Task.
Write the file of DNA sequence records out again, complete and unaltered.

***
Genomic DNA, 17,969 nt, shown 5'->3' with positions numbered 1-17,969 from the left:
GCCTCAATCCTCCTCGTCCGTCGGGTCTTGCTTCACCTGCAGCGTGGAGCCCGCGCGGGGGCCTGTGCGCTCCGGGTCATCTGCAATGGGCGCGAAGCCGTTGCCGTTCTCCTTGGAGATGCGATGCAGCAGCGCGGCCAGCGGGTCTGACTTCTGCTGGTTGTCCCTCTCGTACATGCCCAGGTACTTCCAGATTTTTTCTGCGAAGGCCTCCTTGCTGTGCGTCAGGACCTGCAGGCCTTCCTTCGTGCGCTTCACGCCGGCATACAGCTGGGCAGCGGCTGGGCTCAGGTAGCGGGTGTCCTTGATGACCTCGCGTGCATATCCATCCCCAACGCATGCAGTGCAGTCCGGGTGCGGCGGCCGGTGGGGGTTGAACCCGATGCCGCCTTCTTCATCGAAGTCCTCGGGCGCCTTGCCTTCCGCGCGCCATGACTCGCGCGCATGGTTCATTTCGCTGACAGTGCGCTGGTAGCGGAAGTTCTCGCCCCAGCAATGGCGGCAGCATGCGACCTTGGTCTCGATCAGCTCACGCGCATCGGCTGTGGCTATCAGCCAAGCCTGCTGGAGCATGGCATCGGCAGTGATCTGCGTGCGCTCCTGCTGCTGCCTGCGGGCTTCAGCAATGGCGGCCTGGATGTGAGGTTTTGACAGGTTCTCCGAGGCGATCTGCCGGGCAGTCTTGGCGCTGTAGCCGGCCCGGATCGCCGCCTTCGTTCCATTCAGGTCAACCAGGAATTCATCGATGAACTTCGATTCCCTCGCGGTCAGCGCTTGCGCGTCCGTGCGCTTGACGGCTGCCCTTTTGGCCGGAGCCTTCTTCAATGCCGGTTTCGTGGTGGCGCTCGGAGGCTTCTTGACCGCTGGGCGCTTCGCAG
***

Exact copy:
Genomic DNA, 17,969 nt, shown 5'->3' with positions numbered 1-17,969 from the left:
GCCTCAATCCTCCTCGTCCGTCGGGTCTTGCTTCACCTGCAGCGTGGAGCCCGCGCGGGGGCCTGTGCGCTCCGGGTCATCTGCAATGGGCGCGAAGCCGTTGCCGTTCTCCTTGGAGATGCGATGCAGCAGCGCGGCCAGCGGGTCTGACTTCTGCTGGTTGTCCCTCTCGTACATGCCCAGGTACTTCCAGATTTTTTCTGCGAAGGCCTCCTTGCTGTGCGTCAGGACCTGCAGGCCTTCCTTCGTGCGCTTCACGCCGGCATACAGCTGGGCAGCGGCTGGGCTCAGGTAGCGGGTGTCCTTGATGACCTCGCGTGCATATCCATCCCCAACGCATGCAGTGCAGTCCGGGTGCGGCGGCCGGTGGGGGTTGAACCCGATGCCGCCTTCTTCATCGAAGTCCTCGGGCGCCTTGCCTTCCGCGCGCCATGACTCGCGCGCATGGTTCATTTCGCTGACAGTGCGCTGGTAGCGGAAGTTCTCGCCCCAGCAATGGCGGCAGCATGCGACCTTGGTCTCGATCAGCTCACGCGCATCGGCTGTGGCTATCAGCCAAGCCTGCTGGAGCATGGCATCGGCAGTGATCTGCGTGCGCTCCTGCTGCTGCCTGCGGGCTTCAGCAATGGCGGCCTGGATGTGAGGTTTTGACAGGTTCTCCGAGGCGATCTGCCGGGCAGTCTTGGCGCTGTAGCCGGCCCGGATCGCCGCCTTCGTTCCATTCAGGTCAACCAGGAATTCATCGATGAACTTCGATTCCCTCGCGGTCAGCGCTTGCGCGTCCGTGCGCTTGACGGCTGCCCTTTTGGCCGGAGCCTTCTTCAATGCCGGTTTCGTGGTGGCGCTCGGAGGCTTCTTGACCGCTGGGCGCTTCGCAG